3 Tutorials that teach Euphemisms
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Author: Sydney Bauer
This lessons introduces euphemisms and discusses their use.
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Introduction to Psychology

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Euphemisms are considered a nice way of phrasing what is usually a negative comment or label. Think of the word "euphonic," which means "pleasing to the ear, especially through the pleasant combinations of words." Euphemisms are meant to make something sound pleasant.

Sometimes the phrase that is substituted for the specific term is meant as a courtesy to the audience. For example, it is more courteous to say that someone "has passed away" as opposed to someone "has died." 

What makes a euphemism so effective is that it revolves around the concept of connotation. Writers recognize that words are associative and that members of the audience will attach feelings and images to them. Euphemisms attempt to take a term (most often one with negative connotations) and spin it into something positive by replacing the negative terms with positive ones such as "being let go" instead of "fired."

Another example is "correctional facility" versus "prison." The audience is meant to feel better about sending someone to a correctional facility because that is where that person will learn "correct behavior."


Some euphemisms go too far and obscure how an audience might perceive a subject. For example, an audience might object to "pornography" or the "porn industry," but might be willing to at least listen to an argument about the "adult entertainment industry." The term "pornography" specifically names a taboo subject. "Adult entertainment industry" seems to imply that the experiences are limited to the adult population, and the word "entertainment" has positive associations. 

A consumer might feel a little more at ease buying a "preowned car" as opposed to a "used car." The term "used" implies the end of usage, as if the consumer is buying the vehicle at the end of it's life, which is not always the case. "Preowned" conveys a sense of a previous owner that no longer required the vehicle.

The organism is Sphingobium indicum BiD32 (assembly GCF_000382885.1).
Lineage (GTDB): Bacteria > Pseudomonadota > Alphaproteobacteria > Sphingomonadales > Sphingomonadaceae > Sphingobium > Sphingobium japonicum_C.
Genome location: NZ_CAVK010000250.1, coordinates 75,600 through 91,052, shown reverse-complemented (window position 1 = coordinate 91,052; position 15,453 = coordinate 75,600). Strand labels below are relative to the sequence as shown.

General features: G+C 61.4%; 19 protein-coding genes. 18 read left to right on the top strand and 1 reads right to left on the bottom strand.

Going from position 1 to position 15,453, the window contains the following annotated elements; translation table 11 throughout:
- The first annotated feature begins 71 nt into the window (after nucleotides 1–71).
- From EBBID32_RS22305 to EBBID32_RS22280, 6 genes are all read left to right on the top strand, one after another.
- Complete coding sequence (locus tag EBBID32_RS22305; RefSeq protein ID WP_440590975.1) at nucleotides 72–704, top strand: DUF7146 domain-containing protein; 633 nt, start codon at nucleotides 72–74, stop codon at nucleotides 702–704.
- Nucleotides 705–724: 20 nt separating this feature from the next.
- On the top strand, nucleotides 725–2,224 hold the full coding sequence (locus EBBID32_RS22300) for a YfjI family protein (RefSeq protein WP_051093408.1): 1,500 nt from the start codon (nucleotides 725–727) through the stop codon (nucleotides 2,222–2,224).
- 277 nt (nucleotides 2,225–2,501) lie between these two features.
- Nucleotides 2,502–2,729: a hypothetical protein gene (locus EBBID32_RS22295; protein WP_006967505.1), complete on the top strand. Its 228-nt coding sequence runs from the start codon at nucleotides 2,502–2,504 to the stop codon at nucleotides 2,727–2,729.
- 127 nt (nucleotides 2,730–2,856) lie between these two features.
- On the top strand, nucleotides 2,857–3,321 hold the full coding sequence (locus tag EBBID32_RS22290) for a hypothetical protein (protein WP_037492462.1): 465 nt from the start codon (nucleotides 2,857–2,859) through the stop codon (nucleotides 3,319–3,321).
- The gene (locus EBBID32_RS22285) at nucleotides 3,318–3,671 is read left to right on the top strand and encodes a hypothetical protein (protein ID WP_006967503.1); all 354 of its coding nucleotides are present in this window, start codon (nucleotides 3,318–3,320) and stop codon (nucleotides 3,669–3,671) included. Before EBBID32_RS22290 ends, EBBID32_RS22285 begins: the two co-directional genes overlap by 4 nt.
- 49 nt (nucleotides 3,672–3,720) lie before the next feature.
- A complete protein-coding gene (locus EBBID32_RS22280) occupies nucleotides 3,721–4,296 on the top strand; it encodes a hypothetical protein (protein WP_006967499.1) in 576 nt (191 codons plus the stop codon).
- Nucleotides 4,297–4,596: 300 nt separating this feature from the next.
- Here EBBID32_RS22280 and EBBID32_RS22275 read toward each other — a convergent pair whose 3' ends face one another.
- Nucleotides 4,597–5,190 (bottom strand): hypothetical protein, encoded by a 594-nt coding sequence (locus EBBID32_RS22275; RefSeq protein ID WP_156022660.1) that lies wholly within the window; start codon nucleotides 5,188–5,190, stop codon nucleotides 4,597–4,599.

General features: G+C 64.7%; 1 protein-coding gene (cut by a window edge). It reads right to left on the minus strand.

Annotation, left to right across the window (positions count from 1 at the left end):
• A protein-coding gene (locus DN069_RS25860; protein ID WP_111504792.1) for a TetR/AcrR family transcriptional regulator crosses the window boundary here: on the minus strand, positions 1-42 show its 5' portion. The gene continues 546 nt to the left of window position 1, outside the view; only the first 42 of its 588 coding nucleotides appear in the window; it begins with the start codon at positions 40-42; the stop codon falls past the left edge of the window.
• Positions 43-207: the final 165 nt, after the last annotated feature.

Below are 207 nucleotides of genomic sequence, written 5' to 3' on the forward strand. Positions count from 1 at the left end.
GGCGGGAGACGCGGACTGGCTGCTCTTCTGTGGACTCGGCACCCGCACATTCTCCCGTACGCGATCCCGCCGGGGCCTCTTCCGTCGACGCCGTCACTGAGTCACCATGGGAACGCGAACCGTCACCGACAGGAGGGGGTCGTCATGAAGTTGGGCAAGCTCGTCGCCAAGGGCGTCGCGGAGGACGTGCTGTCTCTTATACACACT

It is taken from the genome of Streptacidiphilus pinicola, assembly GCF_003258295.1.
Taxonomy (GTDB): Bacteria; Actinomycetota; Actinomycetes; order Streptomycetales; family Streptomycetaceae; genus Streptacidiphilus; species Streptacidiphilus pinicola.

Think of it this way: "I'm not complaining, I'm just letting you know I'm displeased" or "I'm not laughing at you, I'm smiling about you." Both instances are meant to make someone feel a little bit better about the action or event. 


Some euphemisms attempt to narrow a broad label. The terms "addiction" or "addict" have negative social connotations attached to them, and are somewhat vague. The alternative euphemism seeks to clarify what being an addict actually means, it has been largely replaced by a more specific phrase: "chemical dependency."  

 For the most part, it is best to use the actual terms. If the prison you are referring to is called a Department of Corrections or a Correctional Facility then you should refer to it as such. If it is called a Prison, then refer to it as a Prison. 

When in doubt, consider your audience. Some audiences would prefer the euphemism, while others find it to be evasive. As with most effective word choices, the situation in which you use the euphemisms and the audience you're addressing will determine the best course of action. It's all about what will sound good to them.